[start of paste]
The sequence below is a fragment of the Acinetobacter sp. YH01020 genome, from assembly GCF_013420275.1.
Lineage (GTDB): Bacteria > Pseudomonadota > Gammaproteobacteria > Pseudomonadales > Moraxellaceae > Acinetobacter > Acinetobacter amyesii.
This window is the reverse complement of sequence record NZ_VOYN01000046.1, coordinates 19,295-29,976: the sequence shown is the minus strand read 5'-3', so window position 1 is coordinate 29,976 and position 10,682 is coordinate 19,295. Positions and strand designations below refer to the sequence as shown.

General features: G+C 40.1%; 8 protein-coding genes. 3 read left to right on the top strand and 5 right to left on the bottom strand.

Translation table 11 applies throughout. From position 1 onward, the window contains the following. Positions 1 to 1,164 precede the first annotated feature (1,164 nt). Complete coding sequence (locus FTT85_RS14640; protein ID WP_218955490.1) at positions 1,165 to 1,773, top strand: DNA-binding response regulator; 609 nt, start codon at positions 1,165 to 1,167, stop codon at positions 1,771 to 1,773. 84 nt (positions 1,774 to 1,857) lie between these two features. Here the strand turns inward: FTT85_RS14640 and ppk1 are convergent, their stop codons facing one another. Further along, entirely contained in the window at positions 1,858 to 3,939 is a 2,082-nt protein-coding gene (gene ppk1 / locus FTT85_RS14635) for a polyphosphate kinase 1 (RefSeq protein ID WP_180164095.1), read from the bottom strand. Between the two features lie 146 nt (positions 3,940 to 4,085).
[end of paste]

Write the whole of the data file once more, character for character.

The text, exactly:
The sequence below is a fragment of the Acinetobacter sp. YH01020 genome, from assembly GCF_013420275.1.
Lineage (GTDB): Bacteria > Pseudomonadota > Gammaproteobacteria > Pseudomonadales > Moraxellaceae > Acinetobacter > Acinetobacter amyesii.
This window is the reverse complement of sequence record NZ_VOYN01000046.1, coordinates 19,295-29,976: the sequence shown is the minus strand read 5'-3', so window position 1 is coordinate 29,976 and position 10,682 is coordinate 19,295. Positions and strand designations below refer to the sequence as shown.

General features: G+C 40.1%; 8 protein-coding genes. 3 read left to right on the top strand and 5 right to left on the bottom strand.

Translation table 11 applies throughout. From position 1 onward, the window contains the following. Positions 1 to 1,164 precede the first annotated feature (1,164 nt). Complete coding sequence (locus FTT85_RS14640; protein ID WP_218955490.1) at positions 1,165 to 1,773, top strand: DNA-binding response regulator; 609 nt, start codon at positions 1,165 to 1,167, stop codon at positions 1,771 to 1,773. 84 nt (positions 1,774 to 1,857) lie between these two features. Here the strand turns inward: FTT85_RS14640 and ppk1 are convergent, their stop codons facing one another. Further along, entirely contained in the window at positions 1,858 to 3,939 is a 2,082-nt protein-coding gene (gene ppk1 / locus FTT85_RS14635) for a polyphosphate kinase 1 (RefSeq protein ID WP_180164095.1), read from the bottom strand. Between the two features lie 146 nt (positions 3,940 to 4,085).